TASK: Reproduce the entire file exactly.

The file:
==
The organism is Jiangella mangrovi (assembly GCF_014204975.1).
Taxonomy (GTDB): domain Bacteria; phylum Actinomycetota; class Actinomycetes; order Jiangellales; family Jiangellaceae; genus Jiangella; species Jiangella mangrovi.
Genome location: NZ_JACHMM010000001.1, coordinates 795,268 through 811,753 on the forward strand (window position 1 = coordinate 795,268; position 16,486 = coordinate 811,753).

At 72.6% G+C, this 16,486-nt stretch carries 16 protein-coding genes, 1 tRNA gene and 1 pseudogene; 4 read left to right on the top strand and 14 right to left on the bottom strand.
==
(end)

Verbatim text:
The organism is Jiangella mangrovi (assembly GCF_014204975.1).
Taxonomy (GTDB): domain Bacteria; phylum Actinomycetota; class Actinomycetes; order Jiangellales; family Jiangellaceae; genus Jiangella; species Jiangella mangrovi.
Genome location: NZ_JACHMM010000001.1, coordinates 795,268 through 811,753 on the forward strand (window position 1 = coordinate 795,268; position 16,486 = coordinate 811,753).

At 72.6% G+C, this 16,486-nt stretch carries 16 protein-coding genes, 1 tRNA gene and 1 pseudogene; 4 read left to right on the top strand and 14 right to left on the bottom strand.